again, thanks, I feel like I have a lot of specific stuff to look forward to!
    posted by zingiberene at 9:59 PM on May 12, 2012


    A bank account here will probably not even be possible for you unless you are also getting a "personal number" (CPR) from the state. You'll need this for tax purposes, bank accounts etc.etc. Like I mentioned you can use foreign credit cards in the groceries, but now that you mention you will only have the card sans chip and PIN this may not be possible after all. I can't tell, but I can probably ask the next time i'm shopping for groceries. If you have the time before you arrive, I would suggest getting a PIN or a chip and PIN for your card, just to make life much easier for you.
    posted by alchemist at 11:21 PM on May 12, 2012


    thanks, alchemist - I'll see if Chase bank can do that for me. It will not be too much of an adjustment to take out cash to do shopping with if I can't get a chip/PIN.

    I'm also extremely excited about Noma- I'm very very into modernist cuisine and have been wanting to go for years. The Torvehallerne recommendation is much appreciated- looks also a bit like Borough Market in London. I know where all my money is going to go now!
    posted by zingiberene at 9:28 AM on May 13, 2012


    No worries, glad to help. I was relieved to read that you had already secured your table at Noma, mainly because they're in London for the summer while the restaurant is closed. You should also take a look at "Umami" on Store Kongensgade, and for traditional smørrebrød "Slotskælderen hos Gitte Kik" (Fortunstræde 4). For exciting cocktails look at "1105" (Kristen Bernikows Gade 4) and Ruby's (Nybrogade 10). Torvehallerne is a seriously dangerous place for my wallet, I spend entirely too much time there :)

    PS.- if you have time to travel while here and decide to go to Barcelona (highly recommended), then you *have* to eat at "Cinc Sentits".
    posted by alchemist at 10:10 AM on May 13, 2012


    alchemist- I booked the Noma table back in April when reservations first opened up - I think it is right before they go on vacation. No chances being taken there!

    My boyfriend (man-friend?) is coming to visit me (thus, Noma) and we're doing Paris and Modena while he's here (to, um, eat at Le Chateaubriand and Osteria Francescana. And have macarons and croissants and real aceto balsamico). Probably not in the cards to go to Barcelona this trip, unfortunately; we stopped there 2 years ago during our last eating vacation (inopia, boqueria, el bulli, mugaritz, arzak, el cellar de can roca...) and of course once you go you can't wait to go back. Will add Cinc Sentits for the next time I get there!

    having not researched it much yet I had assumed Copenhagen was like a lot of other continental Europeans cities that don't "do" cocktails (not like NY or London or SF) but I am glad I was wrong!

    Thanks coraline, alchemist, and AwkwardPause for all the really detailed answers. Really helpful!
    posted by zingiberene at 2:35 PM on May 13, 2012


    One more add on the money issue: my recollection is a little vague, but I *think* I was able to pay for groceries in places like Irma with a normal, US-based American Express card when I was last there over Christmas.
    posted by AwkwardPause at 6:41 AM on May 15, 2012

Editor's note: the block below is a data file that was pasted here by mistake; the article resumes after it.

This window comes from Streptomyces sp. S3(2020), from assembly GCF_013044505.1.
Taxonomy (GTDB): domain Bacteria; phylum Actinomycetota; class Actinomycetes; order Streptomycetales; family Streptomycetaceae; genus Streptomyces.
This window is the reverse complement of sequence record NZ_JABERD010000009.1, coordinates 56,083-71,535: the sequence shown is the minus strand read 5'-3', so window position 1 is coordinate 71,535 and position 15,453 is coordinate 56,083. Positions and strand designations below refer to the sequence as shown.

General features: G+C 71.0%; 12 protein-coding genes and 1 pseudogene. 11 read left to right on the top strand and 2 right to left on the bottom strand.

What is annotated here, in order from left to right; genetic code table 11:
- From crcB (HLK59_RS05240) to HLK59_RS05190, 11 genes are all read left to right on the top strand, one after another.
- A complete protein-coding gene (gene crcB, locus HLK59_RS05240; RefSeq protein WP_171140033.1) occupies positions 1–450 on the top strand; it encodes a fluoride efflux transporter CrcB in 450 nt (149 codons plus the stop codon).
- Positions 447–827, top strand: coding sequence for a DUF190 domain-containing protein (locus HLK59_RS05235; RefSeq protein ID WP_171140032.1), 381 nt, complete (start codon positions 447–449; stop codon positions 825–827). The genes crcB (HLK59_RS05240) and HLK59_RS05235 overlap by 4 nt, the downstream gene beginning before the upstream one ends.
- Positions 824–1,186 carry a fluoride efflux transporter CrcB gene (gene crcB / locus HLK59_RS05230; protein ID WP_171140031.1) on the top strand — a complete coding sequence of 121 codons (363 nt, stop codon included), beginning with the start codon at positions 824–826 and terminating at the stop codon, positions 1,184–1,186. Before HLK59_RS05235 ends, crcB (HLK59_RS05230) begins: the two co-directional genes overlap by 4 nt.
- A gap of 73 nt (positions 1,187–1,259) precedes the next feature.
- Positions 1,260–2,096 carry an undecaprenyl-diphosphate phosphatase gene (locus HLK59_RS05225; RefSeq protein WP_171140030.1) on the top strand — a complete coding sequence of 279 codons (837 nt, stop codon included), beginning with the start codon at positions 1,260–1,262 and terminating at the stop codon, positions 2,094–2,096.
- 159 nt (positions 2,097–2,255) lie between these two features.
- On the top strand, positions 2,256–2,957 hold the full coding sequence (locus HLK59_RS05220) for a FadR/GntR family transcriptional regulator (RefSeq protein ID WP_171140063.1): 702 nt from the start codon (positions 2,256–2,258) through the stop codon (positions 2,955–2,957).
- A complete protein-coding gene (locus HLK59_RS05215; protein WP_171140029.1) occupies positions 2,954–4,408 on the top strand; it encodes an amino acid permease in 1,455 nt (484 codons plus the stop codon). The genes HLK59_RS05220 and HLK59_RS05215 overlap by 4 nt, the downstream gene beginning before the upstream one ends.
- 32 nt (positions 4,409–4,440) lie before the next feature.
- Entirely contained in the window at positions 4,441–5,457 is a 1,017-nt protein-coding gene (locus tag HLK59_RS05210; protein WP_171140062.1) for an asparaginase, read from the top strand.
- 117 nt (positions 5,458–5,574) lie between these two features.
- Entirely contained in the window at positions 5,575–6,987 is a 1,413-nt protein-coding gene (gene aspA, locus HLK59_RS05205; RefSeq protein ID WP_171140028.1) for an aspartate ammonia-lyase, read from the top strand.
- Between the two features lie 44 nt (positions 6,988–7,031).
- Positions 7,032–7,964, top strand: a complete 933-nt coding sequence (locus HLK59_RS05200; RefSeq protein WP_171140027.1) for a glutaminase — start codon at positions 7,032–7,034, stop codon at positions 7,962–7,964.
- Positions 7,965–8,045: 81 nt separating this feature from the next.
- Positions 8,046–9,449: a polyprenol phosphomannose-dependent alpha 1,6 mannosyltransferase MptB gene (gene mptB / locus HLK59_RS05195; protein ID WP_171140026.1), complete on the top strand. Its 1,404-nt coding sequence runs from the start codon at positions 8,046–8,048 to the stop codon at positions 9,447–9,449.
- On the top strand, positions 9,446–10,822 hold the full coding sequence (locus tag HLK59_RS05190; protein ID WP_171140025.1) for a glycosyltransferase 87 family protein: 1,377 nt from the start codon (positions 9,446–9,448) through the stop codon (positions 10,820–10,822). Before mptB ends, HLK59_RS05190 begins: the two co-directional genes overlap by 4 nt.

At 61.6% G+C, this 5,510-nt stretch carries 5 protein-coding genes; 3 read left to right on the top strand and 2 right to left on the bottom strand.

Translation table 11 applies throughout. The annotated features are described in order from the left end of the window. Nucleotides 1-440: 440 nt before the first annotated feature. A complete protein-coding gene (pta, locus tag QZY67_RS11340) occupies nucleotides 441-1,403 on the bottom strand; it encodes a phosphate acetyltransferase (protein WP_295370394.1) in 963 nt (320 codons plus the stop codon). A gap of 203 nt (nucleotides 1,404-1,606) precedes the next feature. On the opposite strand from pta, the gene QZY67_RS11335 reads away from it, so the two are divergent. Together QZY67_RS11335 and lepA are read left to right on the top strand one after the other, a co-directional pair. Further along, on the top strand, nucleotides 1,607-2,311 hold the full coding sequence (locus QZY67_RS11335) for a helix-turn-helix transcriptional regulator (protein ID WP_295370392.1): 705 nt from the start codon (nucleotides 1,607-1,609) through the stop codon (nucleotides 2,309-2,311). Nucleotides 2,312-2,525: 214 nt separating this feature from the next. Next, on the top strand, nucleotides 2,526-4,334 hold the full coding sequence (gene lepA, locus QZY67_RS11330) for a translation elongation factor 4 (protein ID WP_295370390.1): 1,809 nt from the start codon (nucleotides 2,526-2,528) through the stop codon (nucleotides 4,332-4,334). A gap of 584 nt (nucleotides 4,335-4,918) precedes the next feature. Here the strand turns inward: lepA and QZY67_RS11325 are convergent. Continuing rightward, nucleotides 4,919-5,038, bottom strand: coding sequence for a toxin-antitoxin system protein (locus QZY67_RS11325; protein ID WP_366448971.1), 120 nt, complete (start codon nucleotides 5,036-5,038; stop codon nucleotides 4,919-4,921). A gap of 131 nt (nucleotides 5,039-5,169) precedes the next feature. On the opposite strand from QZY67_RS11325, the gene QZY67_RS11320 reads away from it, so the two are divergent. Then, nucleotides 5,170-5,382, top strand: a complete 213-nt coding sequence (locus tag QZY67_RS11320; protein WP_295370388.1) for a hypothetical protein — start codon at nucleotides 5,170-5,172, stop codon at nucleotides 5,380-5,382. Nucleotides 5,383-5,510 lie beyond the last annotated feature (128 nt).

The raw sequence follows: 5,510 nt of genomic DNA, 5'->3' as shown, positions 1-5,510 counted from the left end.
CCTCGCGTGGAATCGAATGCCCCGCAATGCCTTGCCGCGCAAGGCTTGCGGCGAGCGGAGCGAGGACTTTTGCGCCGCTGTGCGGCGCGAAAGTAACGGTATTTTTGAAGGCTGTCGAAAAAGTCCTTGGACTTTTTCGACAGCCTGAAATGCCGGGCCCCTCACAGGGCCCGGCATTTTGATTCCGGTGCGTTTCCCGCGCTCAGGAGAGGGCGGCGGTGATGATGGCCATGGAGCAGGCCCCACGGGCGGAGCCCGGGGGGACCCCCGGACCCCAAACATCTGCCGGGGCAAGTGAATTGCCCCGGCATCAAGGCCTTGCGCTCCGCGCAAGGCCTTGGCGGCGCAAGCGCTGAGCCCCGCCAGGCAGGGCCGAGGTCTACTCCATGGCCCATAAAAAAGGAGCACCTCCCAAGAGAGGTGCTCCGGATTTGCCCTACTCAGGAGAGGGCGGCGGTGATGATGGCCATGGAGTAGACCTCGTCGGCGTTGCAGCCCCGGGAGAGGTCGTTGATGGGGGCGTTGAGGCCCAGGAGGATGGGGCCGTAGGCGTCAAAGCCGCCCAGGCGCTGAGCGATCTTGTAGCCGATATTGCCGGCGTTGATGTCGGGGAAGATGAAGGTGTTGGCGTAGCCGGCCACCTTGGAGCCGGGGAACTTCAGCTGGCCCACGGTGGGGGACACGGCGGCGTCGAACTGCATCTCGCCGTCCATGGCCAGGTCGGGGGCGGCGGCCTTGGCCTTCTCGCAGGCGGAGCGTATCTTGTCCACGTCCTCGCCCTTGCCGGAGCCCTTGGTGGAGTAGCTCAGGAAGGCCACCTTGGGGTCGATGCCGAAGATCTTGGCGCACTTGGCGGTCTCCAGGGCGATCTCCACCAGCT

Weather can change a lot between days, even within the same day. Danes check weather forecast every day if they have to go outside to get to work. Check weather on dmi.dk. Nobody in Denmark knows what the temperature is in degrees fahrenheit. If you say something about 80 degrees, they'll think you're heading for the sauna.

    International creditcards often incur additional surcharge at groceries and other shops. Danes don't know the difference between creditcards and debit cards. Even though the very much used "Dankort" is a debit card, they don't know the name "debit card".

    Buses are nice and used by large part of the population. Buy a 10-trip discount card, "klippekort", for 2 zones, called a "blue card". The buses and the trains and the subway and the metro use all the same ticket system within Greater Copenhagen, so you can use the same ticket even when transfering. Read more on movia.dk. To find out how to get somewhere, use rejseplanen.dk.

    To get to Frederiksberg, you'll use bus line 3, 18 or 39. To get to the inner city, use 1A or 14. If in doubt, just ask people on the street, people don't mind helping you, but just don't expect them to help you if you don't ask even when you look completely lost. Oh, and don't expect people to smile as much as in SF, especially those who service you in shops.

    Coop is a large chain of supermarkets which you can find here by typing in "2100" as search criteria. Click on the icons on the map to get opening hours. There's nobody to bag your bag for you in Danish supermarkets due to the high minimum hourly wage, but even with the seemingly low level of service, you'll always be welcome to ask the employees, especially those putting stuff on shelves.

    Irma = high end. Brugsen + SuperBest = middle. Fakta + Netto + Bilka + Føtex = cheap. Aldi + Lidl = junk. This order is open for discussion, and e.g. Irma shops can vary a great deal in quality. But beware: the cheap ones are not always cheap for all items.

    The bread at the bakers are way better than the bakers in SF, especially the "Danish". It is as much part of Danish food history as open sandwiches, but less known outside Denmark.

    All prices include tax. You don't tip in taxis, only in restaurants.

    If you want to get in contact with Danes, you have to take the initiative. The Danes suck big time at reaching out.
    posted by flif at 1:25 PM on May 15, 2012 [1 favorite]